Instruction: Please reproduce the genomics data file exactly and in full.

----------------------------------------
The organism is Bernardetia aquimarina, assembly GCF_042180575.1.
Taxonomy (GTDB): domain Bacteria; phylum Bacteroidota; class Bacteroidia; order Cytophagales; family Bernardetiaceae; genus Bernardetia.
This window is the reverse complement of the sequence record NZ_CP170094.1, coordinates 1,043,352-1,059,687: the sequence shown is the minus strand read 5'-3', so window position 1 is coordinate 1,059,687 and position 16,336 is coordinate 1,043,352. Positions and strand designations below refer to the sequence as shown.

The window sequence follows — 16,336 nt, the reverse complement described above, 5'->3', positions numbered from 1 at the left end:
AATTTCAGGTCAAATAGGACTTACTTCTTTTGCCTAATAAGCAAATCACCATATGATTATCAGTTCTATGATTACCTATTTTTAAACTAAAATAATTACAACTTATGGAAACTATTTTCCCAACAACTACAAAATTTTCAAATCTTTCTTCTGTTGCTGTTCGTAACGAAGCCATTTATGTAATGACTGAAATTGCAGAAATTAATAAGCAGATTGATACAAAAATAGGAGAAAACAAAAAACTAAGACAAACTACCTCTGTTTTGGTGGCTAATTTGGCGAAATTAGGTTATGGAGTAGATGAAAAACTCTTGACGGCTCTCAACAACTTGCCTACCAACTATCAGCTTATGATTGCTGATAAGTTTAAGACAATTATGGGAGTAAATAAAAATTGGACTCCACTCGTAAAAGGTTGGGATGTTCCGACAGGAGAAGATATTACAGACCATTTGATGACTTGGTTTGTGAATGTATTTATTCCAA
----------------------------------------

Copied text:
The organism is Bernardetia aquimarina, assembly GCF_042180575.1.
Taxonomy (GTDB): domain Bacteria; phylum Bacteroidota; class Bacteroidia; order Cytophagales; family Bernardetiaceae; genus Bernardetia.
This window is the reverse complement of the sequence record NZ_CP170094.1, coordinates 1,043,352-1,059,687: the sequence shown is the minus strand read 5'-3', so window position 1 is coordinate 1,059,687 and position 16,336 is coordinate 1,043,352. Positions and strand designations below refer to the sequence as shown.

The window sequence follows — 16,336 nt, the reverse complement described above, 5'->3', positions numbered from 1 at the left end:
AATTTCAGGTCAAATAGGACTTACTTCTTTTGCCTAATAAGCAAATCACCATATGATTATCAGTTCTATGATTACCTATTTTTAAACTAAAATAATTACAACTTATGGAAACTATTTTCCCAACAACTACAAAATTTTCAAATCTTTCTTCTGTTGCTGTTCGTAACGAAGCCATTTATGTAATGACTGAAATTGCAGAAATTAATAAGCAGATTGATACAAAAATAGGAGAAAACAAAAAACTAAGACAAACTACCTCTGTTTTGGTGGCTAATTTGGCGAAATTAGGTTATGGAGTAGATGAAAAACTCTTGACGGCTCTCAACAACTTGCCTACCAACTATCAGCTTATGATTGCTGATAAGTTTAAGACAATTATGGGAGTAAATAAAAATTGGACTCCACTCGTAAAAGGTTGGGATGTTCCGACAGGAGAAGATATTACAGACCATTTGATGACTTGGTTTGTGAATGTATTTATTCCAA